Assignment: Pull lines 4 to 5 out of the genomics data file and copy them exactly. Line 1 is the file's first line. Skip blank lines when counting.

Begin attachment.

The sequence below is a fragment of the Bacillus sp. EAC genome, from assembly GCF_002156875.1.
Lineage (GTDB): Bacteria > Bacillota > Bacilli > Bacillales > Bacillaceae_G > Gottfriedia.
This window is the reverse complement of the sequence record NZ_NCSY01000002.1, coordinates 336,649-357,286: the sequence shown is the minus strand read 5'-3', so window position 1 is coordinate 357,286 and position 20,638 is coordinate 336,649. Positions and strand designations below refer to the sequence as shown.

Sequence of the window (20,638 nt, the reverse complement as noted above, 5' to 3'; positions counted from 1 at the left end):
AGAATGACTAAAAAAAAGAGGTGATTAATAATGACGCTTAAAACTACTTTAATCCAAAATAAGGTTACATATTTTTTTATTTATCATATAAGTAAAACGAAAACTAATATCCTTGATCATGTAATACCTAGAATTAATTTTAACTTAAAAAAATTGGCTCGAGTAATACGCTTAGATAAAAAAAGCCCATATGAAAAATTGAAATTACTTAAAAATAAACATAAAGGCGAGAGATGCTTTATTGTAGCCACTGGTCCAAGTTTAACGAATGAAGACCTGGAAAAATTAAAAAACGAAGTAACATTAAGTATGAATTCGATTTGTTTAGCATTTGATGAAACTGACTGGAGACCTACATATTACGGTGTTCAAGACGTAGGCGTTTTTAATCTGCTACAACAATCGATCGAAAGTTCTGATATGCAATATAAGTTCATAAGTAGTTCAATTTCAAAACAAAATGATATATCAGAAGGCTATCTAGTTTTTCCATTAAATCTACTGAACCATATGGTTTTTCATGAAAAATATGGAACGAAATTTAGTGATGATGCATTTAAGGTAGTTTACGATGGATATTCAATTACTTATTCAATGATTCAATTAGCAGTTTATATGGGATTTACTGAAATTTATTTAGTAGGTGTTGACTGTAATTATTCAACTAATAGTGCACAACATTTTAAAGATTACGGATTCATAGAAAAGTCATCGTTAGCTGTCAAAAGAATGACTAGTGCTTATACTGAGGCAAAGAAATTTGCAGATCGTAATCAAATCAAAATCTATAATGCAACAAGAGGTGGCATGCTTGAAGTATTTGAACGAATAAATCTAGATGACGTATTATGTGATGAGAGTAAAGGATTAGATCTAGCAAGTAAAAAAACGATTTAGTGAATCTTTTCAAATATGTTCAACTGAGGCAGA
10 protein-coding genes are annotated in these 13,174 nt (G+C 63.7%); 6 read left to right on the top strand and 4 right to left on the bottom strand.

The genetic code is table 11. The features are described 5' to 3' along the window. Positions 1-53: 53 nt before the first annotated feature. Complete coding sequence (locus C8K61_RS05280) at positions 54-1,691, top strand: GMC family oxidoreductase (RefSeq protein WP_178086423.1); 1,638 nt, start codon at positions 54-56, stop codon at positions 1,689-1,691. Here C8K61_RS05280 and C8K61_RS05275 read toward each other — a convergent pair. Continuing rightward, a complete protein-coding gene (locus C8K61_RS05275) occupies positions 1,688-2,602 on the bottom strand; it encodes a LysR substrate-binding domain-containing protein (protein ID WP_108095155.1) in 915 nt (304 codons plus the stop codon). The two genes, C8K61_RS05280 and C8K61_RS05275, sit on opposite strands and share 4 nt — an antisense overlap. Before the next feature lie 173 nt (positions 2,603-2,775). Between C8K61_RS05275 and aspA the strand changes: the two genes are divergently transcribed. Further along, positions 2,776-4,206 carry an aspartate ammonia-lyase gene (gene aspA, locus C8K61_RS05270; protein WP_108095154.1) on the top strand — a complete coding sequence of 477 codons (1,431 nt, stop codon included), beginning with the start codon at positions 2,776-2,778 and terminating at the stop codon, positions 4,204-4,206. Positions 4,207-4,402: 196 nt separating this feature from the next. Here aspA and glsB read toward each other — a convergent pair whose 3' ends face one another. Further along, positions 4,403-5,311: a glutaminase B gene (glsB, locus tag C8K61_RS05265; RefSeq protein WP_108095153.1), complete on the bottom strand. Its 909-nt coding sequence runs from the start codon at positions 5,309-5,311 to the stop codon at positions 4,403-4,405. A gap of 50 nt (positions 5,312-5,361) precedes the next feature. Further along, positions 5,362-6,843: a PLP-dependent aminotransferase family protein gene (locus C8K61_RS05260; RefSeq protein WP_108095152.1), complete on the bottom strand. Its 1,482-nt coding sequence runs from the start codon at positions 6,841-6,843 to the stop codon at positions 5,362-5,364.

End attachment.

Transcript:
Sequence of the window (20,638 nt, the reverse complement as noted above, 5' to 3'; positions counted from 1 at the left end):
AGAATGACTAAAAAAAAGAGGTGATTAATAATGACGCTTAAAACTACTTTAATCCAAAATAAGGTTACATATTTTTTTATTTATCATATAAGTAAAACGAAAACTAATATCCTTGATCATGTAATACCTAGAATTAATTTTAACTTAAAAAAATTGGCTCGAGTAATACGCTTAGATAAAAAAAGCCCATATGAAAAATTGAAATTACTTAAAAATAAACATAAAGGCGAGAGATGCTTTATTGTAGCCACTGGTCCAAGTTTAACGAATGAAGACCTGGAAAAATTAAAAAACGAAGTAACATTAAGTATGAATTCGATTTGTTTAGCATTTGATGAAACTGACTGGAGACCTACATATTACGGTGTTCAAGACGTAGGCGTTTTTAATCTGCTACAACAATCGATCGAAAGTTCTGATATGCAATATAAGTTCATAAGTAGTTCAATTTCAAAACAAAATGATATATCAGAAGGCTATCTAGTTTTTCCATTAAATCTACTGAACCATATGGTTTTTCATGAAAAATATGGAACGAAATTTAGTGATGATGCATTTAAGGTAGTTTACGATGGATATTCAATTACTTATTCAATGATTCAATTAGCAGTTTATATGGGATTTACTGAAATTTATTTAGTAGGTGTTGACTGTAATTATTCAACTAATAGTGCACAACATTTTAAAGATTACGGATTCATAGAAAAGTCATCGTTAGCTGTCAAAAGAATGACTAGTGCTTATACTGAGGCAAAGAAATTTGCAGATCGTAATCAAATCAAAATCTATAATGCAACAAGAGGTGGCATGCTTGAAGTATTTGAACGAATAAATCTAGATGACGTATTATGTGATGAGAGTAAAGGATTAGATCTAGCAAGTAAAAAAACGATTTAGTGAATCTTTTCAAATATGTTCAACTGAGGCAGA